packages. The 5-10, 204-pound sophomore was a star in practices two
years ago, but he struggled with a hamstring problem last year and ran
for 107 yards. Very fast and with cut-on-a-dime quickness, he's built
for the defensive backfield.
Junior Jason Robinson
was supposed to be a starter going into last fall, but he ended
up working as a key reserve making 22 tackles. The former wide receiver
has good range and nice versatility, but he'll have to work to get back
into the mix with so many good options stepping up this offseason.
6-3, 195-pound sophomore Cedric Febis will be a key
backup safety working behind Iloka at strong safety. He has good size
and is a strong special teamer, making four tackles last year, and he
has great athleticism. Now he needs more seasoning, having learned the
game in the Netherlands and playing just one year of American high
Watch Out For ...
are several options to choose from at the second safety spot next to
Johnson, but Iloka has the upside and the potential to be fantastic. He
was strong in spring ball and will be tough to knock out of a spot.
Strength: Talent and experience. With four
returning starters, and a stud JUCO transfer in Venable ready to make an
impact as a nickelback, the nation's No. 2 secondary in pass efficiency
defense should be tremendous yet again.
Weakness: Sure-thing backups. It's nitpicking, but
Martin is a former running back and several of the other key backups
haven't seen much action, if any. Again, nitpicking.
Outlook: A case could be made that Boise State's
highly-rated secondary didn't exactly face a who's who of passing teams,
with the WAC passing games getting by more on reputation than
production, but New Mexico State and Hawaii combined for just 344 yards
with no touchdowns and six interceptions. Whatever. The Broncos allowed
just eight touchdown passes with 22 interceptions, and now all the key
parts are back.
Junior Kyle Brotzman
was fantastic as a freshman, hitting 16-of-18 field goals with one kick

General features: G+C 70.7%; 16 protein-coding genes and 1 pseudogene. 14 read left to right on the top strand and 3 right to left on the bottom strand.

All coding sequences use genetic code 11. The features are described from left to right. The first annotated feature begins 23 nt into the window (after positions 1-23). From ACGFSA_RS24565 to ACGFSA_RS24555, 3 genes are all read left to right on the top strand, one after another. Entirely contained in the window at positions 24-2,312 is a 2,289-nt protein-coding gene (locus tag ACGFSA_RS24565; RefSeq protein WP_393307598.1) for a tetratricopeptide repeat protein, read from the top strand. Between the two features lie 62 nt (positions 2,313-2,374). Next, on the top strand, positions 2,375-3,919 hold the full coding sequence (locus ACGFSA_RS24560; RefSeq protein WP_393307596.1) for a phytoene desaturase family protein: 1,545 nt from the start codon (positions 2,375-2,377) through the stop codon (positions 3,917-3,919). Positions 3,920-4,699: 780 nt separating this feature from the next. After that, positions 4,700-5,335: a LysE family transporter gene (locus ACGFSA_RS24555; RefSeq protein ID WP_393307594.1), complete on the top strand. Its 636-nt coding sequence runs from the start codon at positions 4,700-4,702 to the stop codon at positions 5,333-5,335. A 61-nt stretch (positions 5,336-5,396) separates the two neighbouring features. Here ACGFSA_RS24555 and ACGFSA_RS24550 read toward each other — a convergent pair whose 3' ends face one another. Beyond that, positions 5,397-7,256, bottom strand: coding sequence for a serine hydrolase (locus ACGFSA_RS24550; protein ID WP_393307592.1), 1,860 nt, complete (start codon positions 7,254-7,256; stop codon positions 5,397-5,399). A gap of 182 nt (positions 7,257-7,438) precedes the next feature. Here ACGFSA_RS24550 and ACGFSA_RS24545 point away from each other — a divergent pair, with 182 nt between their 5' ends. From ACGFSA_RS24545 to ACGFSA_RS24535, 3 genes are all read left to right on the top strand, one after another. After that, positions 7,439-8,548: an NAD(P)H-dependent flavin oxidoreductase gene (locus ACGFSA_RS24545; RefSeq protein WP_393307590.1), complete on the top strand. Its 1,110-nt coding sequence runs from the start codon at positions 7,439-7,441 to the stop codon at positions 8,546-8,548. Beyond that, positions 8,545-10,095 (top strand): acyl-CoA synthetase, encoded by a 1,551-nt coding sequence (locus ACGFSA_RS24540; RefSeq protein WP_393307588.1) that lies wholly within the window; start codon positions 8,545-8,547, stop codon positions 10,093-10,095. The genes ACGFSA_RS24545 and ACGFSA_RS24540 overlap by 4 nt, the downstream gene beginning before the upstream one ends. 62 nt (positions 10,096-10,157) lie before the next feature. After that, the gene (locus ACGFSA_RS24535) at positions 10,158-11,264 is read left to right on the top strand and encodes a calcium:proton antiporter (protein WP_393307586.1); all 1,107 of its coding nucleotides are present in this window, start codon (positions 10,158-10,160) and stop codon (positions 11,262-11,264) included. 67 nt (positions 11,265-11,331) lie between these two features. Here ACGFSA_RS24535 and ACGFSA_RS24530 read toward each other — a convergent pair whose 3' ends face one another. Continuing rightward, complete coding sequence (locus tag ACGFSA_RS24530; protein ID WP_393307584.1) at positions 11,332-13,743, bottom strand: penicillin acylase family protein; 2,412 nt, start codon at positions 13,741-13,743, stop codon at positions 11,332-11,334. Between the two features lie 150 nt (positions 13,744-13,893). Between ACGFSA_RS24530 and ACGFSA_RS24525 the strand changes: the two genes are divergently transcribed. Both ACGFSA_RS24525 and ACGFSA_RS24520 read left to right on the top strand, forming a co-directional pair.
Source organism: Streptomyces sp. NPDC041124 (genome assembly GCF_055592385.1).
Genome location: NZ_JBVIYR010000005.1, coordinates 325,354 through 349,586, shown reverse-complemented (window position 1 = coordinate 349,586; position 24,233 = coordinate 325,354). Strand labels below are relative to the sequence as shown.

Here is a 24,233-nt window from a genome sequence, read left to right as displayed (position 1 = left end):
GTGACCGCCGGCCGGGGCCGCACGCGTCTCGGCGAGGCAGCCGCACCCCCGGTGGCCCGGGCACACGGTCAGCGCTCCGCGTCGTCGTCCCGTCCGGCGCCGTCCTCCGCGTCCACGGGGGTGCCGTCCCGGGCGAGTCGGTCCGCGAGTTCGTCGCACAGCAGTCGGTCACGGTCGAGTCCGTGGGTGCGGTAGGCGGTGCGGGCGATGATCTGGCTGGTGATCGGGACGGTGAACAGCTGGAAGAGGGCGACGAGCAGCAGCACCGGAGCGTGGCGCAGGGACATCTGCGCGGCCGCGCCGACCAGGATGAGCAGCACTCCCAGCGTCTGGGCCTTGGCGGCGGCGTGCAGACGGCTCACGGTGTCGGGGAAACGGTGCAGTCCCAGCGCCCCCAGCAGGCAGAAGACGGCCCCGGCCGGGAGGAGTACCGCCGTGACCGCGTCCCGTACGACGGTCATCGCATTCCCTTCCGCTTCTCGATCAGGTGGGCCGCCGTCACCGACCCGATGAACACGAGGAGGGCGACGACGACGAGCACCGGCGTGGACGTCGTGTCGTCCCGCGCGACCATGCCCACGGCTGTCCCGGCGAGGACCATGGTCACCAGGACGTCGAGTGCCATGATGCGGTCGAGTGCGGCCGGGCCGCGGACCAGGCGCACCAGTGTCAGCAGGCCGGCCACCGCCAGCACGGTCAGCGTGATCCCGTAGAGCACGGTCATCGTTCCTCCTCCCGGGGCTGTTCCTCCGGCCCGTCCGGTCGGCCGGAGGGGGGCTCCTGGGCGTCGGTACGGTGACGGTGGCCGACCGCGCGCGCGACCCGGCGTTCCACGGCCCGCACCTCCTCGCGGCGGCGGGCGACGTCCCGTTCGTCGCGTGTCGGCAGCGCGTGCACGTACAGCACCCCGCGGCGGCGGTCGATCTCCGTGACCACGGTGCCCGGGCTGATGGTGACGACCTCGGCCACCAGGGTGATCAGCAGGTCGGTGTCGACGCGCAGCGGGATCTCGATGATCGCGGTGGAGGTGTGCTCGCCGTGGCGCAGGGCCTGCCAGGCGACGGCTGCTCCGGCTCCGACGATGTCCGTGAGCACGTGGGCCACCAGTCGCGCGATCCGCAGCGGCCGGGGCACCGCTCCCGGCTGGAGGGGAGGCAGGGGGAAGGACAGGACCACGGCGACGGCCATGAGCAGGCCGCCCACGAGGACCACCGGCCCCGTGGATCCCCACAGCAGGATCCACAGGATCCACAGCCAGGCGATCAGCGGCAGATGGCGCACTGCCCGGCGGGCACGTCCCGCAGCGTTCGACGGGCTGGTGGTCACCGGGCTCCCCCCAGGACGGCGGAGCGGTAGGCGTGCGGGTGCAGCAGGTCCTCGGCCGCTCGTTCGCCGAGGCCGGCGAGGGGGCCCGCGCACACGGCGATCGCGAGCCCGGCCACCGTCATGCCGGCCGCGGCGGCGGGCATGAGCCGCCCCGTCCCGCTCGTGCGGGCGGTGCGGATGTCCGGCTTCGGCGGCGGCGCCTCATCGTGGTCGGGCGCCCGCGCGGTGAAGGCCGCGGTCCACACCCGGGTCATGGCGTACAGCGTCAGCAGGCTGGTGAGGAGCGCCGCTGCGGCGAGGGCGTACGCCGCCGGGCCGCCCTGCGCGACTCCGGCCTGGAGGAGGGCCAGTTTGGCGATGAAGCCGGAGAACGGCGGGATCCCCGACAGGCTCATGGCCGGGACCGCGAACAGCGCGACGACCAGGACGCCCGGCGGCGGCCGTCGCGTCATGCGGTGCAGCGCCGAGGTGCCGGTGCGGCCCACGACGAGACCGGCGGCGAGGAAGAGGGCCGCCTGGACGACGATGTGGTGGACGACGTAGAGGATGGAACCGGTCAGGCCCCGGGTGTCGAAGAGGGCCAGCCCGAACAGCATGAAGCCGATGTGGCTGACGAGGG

getting blocked and one missed from 51 yards out. Last year he was
almost as solid, but not quite as good hitting 13-of-17 kicks with all
four misses coming from beyond 40 yards. However, he nailed both his 50
yarders with a key 51-yarder against Oregon and a 50-yarder against
Nevada. As good as he was kicking field goals, he was even better as a
punter averaging 45.8 yards per kick putting 14 inside the 20. He has a
huge leg, banging a 75-yarder, and was consistent. He's an All-WAC star
and an possible All-American.
RB Jeremy Avery
averaged 23.9 yards per kickoff return highlighted by a 42-yarder. While
the kickoff return game is fine, the punt returning is fantastic netting
12.25 yards per try helped by Kyle Wilson, who averaged
14.2 yards per try.
Watch Out For ... junior Brad Elkin
to get a bit more work as a punter. He's not Brotzman, but he was more
than fine when he got his chances averaging 40.2 yards on his ten kicks.
In a perfect world, he takes over the job and Brotzman can just focus on
field goals. It won't happen.
Strength: Brotzman. He's good enough to earn
All-America recognition as both a kicker and a punter. He could be in
the hunt for both the Lou Groza and the Ray Guy awards.
Weakness: A second punt returner. It's not like
Wilson needs much help, but it would be nice if there was someone,
likely Mitch Burrough, who could show some pop, too. No
one did anything last year when Wilson wasn't the punt returner.
Outlook: The special teams could be the best in
America. Brotzman is a weapon who'll be a difference maker in at least
one tight game, if Boise State plays any close ones, while Avery and
Wilson are terrific returners.